I once worked at a building where, oddly, the handicapped parking spaces were not in the row closest to the building, but rather in a long strip perpendicular to the building (simplified picture below). The row closest to the building was partly visitor parking spaces, and partly open spaces.

rob_parking_lot

As an employee I didn’t give it much thought, and frankly, I was happy on the rare occasions that I got one of the coveted spots close to the door.

That was, until the day my father and I attended a Saturday seminar at the building. My father is in his 80s and walks with a cane. Getting around is slow and physically taxing for him. He had his handicap placard, and we looked for a handicap parking place. But there were no close places, and in fact some of the non-handicap places, although not close, were still actually closer than some handicap spaces!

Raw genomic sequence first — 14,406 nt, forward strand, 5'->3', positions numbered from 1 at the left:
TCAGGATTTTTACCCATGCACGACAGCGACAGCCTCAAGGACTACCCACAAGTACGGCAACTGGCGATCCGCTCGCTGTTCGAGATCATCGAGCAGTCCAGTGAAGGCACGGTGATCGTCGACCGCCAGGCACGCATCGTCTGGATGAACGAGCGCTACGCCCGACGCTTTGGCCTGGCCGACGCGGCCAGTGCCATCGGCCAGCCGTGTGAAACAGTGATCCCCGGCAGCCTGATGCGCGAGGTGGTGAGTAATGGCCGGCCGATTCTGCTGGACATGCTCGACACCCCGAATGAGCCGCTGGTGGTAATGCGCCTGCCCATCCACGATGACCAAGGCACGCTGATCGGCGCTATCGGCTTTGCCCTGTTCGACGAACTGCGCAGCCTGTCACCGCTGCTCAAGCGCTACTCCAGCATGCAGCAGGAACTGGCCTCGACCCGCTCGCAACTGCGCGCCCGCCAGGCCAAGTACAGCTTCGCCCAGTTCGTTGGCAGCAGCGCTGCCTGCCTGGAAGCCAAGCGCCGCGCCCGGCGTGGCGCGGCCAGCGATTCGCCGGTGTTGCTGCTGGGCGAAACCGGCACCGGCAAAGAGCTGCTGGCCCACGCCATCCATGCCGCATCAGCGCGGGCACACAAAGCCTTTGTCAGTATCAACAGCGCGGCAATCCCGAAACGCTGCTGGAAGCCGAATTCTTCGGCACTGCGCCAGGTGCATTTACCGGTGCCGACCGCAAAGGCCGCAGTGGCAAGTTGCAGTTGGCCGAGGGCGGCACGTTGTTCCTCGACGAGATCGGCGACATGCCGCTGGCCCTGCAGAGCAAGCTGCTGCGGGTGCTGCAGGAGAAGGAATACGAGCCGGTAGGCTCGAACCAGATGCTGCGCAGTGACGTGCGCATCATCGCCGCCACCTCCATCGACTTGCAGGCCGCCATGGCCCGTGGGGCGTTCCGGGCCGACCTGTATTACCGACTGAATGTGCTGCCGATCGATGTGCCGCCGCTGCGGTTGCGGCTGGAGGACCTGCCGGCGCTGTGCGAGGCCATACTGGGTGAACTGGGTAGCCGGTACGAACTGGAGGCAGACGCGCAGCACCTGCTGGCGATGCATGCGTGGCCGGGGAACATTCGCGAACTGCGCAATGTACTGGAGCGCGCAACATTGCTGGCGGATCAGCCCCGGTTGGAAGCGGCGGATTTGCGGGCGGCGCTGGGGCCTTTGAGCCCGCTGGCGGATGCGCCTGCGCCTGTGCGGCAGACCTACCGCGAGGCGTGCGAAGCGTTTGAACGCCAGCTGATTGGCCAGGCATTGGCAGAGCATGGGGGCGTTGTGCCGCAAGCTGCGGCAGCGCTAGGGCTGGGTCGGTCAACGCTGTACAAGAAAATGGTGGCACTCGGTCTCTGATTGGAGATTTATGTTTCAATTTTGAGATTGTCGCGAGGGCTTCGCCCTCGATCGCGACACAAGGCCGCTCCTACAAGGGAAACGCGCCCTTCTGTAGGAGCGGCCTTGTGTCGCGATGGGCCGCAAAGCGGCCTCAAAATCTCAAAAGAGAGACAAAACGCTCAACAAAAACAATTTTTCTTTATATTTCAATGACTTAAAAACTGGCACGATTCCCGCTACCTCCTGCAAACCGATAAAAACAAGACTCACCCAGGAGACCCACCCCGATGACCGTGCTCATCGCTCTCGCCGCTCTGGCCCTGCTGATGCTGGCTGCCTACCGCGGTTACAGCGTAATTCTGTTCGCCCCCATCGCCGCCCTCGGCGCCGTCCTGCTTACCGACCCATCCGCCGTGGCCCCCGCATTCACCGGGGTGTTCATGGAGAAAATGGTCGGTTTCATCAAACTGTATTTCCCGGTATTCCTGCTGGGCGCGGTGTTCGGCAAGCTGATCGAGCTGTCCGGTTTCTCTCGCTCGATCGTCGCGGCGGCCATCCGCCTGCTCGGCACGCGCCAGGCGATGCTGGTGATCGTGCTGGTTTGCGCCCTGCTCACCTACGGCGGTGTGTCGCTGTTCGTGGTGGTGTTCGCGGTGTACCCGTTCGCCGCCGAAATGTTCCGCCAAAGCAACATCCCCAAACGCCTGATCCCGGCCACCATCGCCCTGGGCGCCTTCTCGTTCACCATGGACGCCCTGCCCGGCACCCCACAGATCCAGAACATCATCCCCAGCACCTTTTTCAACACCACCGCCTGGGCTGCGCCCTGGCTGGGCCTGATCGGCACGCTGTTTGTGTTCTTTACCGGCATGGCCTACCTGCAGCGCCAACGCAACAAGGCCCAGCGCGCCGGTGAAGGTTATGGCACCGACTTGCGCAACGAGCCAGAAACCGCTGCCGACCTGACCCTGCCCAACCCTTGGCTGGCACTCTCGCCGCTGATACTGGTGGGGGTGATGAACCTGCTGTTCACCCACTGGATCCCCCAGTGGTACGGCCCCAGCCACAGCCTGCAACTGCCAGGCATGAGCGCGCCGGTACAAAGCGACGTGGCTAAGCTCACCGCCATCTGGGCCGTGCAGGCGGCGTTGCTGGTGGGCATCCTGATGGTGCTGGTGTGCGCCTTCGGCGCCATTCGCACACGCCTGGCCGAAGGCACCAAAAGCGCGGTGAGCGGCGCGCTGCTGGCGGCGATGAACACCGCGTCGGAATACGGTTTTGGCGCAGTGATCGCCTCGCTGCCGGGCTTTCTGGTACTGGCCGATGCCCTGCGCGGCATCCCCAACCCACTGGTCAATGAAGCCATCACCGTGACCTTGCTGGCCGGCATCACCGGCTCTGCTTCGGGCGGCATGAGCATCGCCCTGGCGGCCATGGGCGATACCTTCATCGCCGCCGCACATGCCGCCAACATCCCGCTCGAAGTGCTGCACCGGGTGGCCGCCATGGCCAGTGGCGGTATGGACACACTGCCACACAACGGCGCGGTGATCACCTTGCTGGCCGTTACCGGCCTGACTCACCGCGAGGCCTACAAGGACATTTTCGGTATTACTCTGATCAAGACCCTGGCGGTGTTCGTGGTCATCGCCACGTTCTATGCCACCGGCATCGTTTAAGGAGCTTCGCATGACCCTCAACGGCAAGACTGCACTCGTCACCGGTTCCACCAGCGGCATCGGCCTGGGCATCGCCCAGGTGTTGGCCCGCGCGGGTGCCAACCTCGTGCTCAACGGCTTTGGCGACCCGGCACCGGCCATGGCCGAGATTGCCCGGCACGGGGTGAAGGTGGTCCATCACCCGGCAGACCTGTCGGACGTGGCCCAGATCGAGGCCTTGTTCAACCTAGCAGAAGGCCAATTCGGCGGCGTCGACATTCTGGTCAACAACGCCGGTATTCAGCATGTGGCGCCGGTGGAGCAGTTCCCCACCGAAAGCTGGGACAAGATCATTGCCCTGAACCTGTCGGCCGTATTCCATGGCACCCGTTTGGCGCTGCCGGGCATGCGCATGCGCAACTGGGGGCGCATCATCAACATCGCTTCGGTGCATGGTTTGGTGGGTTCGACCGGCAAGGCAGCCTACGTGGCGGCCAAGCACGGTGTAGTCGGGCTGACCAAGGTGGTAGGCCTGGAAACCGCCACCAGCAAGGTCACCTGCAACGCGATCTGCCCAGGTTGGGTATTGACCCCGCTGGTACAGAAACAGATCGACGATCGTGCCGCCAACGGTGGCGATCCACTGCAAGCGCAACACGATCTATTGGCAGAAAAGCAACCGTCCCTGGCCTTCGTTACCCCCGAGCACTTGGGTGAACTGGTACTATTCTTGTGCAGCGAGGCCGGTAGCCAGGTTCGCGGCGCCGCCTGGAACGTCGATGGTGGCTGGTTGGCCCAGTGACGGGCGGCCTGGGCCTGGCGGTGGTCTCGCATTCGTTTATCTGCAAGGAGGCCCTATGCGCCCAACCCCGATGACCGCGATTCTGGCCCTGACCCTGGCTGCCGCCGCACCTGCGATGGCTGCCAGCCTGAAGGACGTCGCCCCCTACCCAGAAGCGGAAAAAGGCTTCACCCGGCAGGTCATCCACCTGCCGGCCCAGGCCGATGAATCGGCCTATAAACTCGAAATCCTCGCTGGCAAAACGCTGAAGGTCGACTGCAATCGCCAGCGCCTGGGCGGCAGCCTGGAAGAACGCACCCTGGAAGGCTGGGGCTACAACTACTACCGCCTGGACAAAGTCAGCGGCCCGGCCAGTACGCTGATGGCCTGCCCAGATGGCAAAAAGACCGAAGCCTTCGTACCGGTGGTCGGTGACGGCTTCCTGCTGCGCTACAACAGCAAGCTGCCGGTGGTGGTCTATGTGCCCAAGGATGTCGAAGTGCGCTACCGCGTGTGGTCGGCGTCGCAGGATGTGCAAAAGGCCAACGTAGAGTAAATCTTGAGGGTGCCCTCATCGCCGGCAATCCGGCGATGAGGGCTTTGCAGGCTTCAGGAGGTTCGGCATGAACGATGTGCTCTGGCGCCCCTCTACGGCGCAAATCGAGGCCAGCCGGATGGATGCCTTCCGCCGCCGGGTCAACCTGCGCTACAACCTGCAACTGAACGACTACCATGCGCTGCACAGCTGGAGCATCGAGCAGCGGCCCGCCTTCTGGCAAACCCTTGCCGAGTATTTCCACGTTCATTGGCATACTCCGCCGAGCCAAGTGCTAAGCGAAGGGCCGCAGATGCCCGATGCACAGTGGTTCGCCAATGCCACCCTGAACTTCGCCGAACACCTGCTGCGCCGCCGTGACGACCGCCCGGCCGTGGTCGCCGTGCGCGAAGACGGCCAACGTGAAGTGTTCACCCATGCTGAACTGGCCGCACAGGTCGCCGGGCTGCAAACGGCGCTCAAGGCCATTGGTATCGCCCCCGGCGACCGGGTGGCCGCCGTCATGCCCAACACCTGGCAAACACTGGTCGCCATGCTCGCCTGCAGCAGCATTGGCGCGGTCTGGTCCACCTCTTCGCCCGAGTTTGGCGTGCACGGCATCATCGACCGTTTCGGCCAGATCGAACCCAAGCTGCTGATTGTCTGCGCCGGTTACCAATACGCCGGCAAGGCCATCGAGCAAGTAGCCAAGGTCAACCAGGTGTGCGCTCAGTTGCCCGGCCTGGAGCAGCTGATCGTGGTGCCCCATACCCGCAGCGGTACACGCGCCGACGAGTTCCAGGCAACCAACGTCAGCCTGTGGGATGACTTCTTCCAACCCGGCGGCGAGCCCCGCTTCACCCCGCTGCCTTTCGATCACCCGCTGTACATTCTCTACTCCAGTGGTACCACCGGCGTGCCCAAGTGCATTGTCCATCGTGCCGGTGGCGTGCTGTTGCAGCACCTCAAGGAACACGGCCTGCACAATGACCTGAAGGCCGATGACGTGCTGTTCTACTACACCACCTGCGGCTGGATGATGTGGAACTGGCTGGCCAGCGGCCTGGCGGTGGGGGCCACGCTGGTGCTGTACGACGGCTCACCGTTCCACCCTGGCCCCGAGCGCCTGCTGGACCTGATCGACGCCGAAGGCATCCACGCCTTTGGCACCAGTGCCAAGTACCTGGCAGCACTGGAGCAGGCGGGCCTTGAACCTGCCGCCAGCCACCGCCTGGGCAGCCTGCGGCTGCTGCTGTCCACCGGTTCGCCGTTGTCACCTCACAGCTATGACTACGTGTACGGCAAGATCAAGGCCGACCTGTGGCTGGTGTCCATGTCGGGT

Seeing the experience through my father’s eyes put a whole new spin on it.

I tried to imagine the reasoning of the people who designed the parking lot. Did they justify their choices because handicap spaces near a building’s entrance are often empty? Did they think the handicap places were “close enough”? One thing was clear to me: I doubt they had ever accompanied a handicapped person as they tried to find a close parking place on a busy day.

I came away with some much needed-reminders:

  1. Test designs with differently-abled users, and strive for win-win design.
  2. Frequency of use is not synonymous with importance. Even if my father only needed that parking place for a few hours on a Saturday morning, that need was very important for him.
  3. We can’t excuse ourselves in failing to address accessibility.
  4. Shortcuts and assumptions compromise user experience.There’s no substitute for understanding one’s users, and that understanding means putting ourselves in their place.